January 23, 2007

Some Basic Theological Principles

Filed under: Theology — William Witt @ 7:02 am
image_pdfimage_print

1) The starting point of theology is faith seeking understanding, not understanding seeking faith.

2) Current theological disagreements must be addressed theologically, not in terms of alien criteria, whether those criteria be philosophical, political or sociological.

3) In the current theological crisis, the fundamental theological division has to do with the doctrine of the atonement. Specifically, is the person and work of Jesus Christ constitutive of a salvation that can be found nowhere else, and, accordingly, are the Scriptures as the authoritative witness to that salvation constitutive for our understanding of that salvation, or, conversely, are the person and work of Jesus Christ illustrative of a salvation that can be found elsewhere (or perhaps everywhere) as well, and the Scriptures accordingly illustrative of such a generally available salvation, and thus correctable in the light of it?<more/>

4) Reality is prior to the word, not the word to reality (Hilary of Poitiers). Put differently, the extra nos precedes the pro me.

5) Scripture is inherently referential, and points beyond itself to its inherently intelligible subject matter. The principle of Christological subversion means that the meaning of the metaphors and narratives of Scripture must be interpreted in light of the subject matter to which they refer, and not in light of the normal common sense meaning of the terms. So, for example, the word "Father" as applied to God is not to be understood in terms of a general meaning of the term "Father" as it might have been used in ancient Near Eastern patriarchal culture, or in light of its contemporary usage, but in light of how Jesus used Father to refer to God in his relation as Son. Similarly, the notion of God as judge is to be understood in the light of the cross of Jesus, rather than in terms of broad forensic categories. In the person of Jesus, God takes on our judgment in the cross.

6) God is in Himself Who He is in His revelation. Accordingly, if God has revealed himself as Father, Son and Holy Spirit in the history of Israel, Jesus Christ and the apostolic Church, then God must be Triune in himself.

7) Theology derives its intelligibility from the inherent intelligibility of its subject matter, which is witnessed to in the canonical Scriptures. Accordingly, the Scriptures are not merely materially but formally sufficient for salvation.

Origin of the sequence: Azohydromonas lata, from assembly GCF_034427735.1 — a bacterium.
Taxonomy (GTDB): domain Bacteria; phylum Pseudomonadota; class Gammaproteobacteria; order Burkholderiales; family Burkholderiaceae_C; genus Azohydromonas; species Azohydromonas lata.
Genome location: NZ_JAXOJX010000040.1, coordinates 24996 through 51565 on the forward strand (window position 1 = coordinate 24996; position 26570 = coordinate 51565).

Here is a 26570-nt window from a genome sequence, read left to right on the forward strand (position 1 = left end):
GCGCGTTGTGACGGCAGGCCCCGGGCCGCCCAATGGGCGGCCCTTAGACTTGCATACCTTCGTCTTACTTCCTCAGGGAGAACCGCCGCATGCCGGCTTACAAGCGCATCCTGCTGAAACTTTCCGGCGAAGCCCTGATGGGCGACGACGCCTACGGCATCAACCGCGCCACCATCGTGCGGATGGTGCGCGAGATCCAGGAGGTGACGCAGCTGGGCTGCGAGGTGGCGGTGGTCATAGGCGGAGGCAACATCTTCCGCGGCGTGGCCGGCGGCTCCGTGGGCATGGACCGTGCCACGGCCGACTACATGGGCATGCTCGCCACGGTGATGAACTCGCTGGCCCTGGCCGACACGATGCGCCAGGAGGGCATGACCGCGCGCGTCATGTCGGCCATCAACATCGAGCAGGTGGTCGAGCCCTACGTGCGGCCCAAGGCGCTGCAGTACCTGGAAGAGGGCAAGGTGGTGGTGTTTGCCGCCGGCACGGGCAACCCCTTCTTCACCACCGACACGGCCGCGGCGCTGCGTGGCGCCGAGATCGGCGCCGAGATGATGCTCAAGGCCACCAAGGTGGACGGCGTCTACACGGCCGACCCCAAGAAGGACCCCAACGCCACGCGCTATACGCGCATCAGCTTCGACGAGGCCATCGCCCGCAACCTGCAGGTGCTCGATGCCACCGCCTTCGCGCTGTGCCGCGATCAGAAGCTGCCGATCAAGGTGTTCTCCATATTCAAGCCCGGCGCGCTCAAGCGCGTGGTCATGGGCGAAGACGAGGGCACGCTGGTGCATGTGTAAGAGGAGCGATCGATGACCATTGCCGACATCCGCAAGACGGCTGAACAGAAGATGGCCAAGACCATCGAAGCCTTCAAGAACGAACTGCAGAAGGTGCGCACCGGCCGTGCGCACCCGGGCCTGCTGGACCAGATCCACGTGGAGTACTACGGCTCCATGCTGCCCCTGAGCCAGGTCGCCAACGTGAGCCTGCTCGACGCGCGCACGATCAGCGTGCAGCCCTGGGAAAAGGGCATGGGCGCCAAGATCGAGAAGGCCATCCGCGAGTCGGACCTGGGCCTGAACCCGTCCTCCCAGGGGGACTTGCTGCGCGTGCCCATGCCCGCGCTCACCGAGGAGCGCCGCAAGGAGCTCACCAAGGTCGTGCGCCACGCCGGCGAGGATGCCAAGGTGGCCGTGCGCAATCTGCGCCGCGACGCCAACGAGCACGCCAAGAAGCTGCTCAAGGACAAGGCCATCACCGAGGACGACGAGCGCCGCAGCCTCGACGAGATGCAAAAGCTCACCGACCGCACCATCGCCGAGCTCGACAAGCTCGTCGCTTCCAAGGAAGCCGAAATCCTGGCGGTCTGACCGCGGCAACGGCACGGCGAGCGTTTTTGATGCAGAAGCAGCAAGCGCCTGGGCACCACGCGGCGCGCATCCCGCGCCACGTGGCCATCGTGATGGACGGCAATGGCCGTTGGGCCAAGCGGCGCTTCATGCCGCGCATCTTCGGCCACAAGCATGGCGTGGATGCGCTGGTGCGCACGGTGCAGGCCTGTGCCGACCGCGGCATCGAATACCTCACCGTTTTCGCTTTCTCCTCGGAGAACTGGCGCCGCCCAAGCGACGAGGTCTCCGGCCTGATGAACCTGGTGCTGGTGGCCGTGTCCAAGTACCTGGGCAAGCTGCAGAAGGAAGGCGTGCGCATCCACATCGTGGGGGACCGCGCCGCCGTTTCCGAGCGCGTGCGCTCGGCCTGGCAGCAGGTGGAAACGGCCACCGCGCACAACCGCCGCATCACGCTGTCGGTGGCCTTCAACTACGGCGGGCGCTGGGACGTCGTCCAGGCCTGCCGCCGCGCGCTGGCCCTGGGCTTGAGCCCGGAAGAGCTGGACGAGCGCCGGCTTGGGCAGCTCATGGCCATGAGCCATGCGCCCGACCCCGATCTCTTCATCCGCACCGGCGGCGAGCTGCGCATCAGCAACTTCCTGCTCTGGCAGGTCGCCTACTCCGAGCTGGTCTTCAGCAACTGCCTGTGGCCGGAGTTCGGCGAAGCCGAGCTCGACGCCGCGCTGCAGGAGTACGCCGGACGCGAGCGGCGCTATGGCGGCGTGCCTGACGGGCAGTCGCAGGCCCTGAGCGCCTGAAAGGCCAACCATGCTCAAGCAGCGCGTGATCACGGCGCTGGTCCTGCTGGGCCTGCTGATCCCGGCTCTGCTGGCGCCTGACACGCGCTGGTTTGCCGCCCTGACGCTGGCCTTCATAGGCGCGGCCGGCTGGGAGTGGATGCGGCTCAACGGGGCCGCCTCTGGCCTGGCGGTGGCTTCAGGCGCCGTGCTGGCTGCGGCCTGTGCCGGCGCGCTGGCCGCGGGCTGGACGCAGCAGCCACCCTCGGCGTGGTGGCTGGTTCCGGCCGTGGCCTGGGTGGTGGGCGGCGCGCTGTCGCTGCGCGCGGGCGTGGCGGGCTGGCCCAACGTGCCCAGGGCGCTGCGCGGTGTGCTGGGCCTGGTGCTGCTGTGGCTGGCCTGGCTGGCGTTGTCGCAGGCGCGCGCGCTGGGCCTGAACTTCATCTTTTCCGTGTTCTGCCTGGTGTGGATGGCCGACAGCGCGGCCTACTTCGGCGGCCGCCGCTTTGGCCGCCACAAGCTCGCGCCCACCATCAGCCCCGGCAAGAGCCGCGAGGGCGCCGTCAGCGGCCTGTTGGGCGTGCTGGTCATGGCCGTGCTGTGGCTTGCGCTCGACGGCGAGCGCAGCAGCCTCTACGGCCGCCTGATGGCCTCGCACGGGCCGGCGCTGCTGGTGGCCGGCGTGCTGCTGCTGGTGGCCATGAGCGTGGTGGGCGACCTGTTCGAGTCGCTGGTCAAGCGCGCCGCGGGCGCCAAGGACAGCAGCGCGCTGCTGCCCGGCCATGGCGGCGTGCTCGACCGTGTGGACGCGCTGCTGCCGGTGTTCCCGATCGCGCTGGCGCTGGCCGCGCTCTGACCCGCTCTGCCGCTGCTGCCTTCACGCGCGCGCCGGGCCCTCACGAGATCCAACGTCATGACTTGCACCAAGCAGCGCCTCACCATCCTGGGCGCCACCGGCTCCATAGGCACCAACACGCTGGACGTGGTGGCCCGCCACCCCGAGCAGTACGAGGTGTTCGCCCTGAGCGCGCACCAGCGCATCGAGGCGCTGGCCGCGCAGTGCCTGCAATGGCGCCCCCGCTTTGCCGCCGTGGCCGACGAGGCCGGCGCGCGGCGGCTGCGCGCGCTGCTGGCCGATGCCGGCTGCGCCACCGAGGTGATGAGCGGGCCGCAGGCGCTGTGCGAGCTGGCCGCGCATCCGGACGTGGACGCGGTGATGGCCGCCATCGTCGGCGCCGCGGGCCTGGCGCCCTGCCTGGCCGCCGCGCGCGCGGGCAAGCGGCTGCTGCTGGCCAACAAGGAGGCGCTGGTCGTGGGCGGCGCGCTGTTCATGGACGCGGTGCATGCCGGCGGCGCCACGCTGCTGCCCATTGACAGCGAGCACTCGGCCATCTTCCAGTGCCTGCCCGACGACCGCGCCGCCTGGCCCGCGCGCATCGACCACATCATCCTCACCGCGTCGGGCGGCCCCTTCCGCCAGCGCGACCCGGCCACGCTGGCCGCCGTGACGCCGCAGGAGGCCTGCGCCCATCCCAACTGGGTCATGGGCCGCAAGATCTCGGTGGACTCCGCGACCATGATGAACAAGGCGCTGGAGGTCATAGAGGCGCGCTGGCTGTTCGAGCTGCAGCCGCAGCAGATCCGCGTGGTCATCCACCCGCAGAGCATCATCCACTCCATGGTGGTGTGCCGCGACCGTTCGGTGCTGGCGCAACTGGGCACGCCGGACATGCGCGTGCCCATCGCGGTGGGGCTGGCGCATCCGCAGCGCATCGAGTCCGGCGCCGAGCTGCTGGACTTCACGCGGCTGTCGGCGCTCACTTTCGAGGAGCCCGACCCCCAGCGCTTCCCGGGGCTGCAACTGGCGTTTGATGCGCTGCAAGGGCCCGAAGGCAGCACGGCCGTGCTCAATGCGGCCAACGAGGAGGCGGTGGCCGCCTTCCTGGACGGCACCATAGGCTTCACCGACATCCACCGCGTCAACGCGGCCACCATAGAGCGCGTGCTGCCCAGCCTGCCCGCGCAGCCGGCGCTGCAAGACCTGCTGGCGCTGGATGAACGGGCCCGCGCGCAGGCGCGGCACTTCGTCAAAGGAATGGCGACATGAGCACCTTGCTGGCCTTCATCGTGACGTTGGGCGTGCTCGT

8) On the question of doctrinal development, the fundamental choice is between Newman’s and Barth’s understanding of the doctrine of the Trinity. The issue of continuity between (1) God’s revelation in the history of Israel, Christ, the apostolic Church: (2) the canonical Scriptures; and (3) the post-apostolic Church, must be decided theologically, in terms of the inherent intelligibility of the subject matter of revelation, not by alien philosophical criteria rooted in such historical conundrums as the relation between the one and the many, or problems of epistemological scepticism.

9) The question of the authority of Scripture is that of the relationship between the second century Church and that of the apostles. In recognizing a canon of Scripture, the second century Church placed itself under that authority. It did not create it. In the words of Kierkegaard, an apostle is not a genius.

10) The Church has a historic hermeneutic for deciding which biblical admonitions are authoritative for today, and which have only historical relevance. This hermeneutic is found in the distinctions between doctrinal, moral, ritual, civil, and ecclesial law, developed in the Patristic Church by theologians like Irenaeus and Augustine, formulated definitively by Thomas Aquinas, and re-affirmed in Reformation writings such as Richard Hooker’s Laws of Ecclesiastical Polity, The 39 Articles, and the Lutheran Confessions. This hermeneutic is not an imposition on Scripture, but a consistent development of decisions made by the apostolic Church, and witnessed to in the New Testament.

11) The ordo essendi (order of being) is the opposite of the ordo cognoscendi (order of knowing). In terms of our understanding of revelation, there are three levels of knowledge: 1) The symbols and narratives of Scripture point beyond themselves to actual historical events; 2) The actual historical events to which the narratives refer point beyond themselves to intelligible realities; 3) The intelligible ontological realities that lie behind the narratives.

In terms of knowledge, the economic Trinity precedes the immanent Trinity; in terms of ontology, the ontological precedes the historical.

12) The doctrine of creation (the relation and distinction between God and the world) provides the crucial background for other theological distinctions as well. It is fundamental for understanding not only Christology (the Son is Creator, not creature), but soteriology (redemption is not only pardon, but re-creation), grace (grace perfects nature; it does not destroy it) , the sacraments (created means of uniting humanity and divinity), and eschatology (God’s final goal for creation) as well.

1 Comment »

  1. [...] a previous blog post in which I listed a number of theological principles I hoped someday to discuss further, I had [...]

    Pingback by Non Sermoni Res — January 29, 2010 @ 9:30 pm

RSS feed for comments on this post. TrackBack URL

Leave a comment

Current day month ye@r *

Non Sermoni Res is proudly powered by WordPress
Entries (RSS) and Comments (RSS).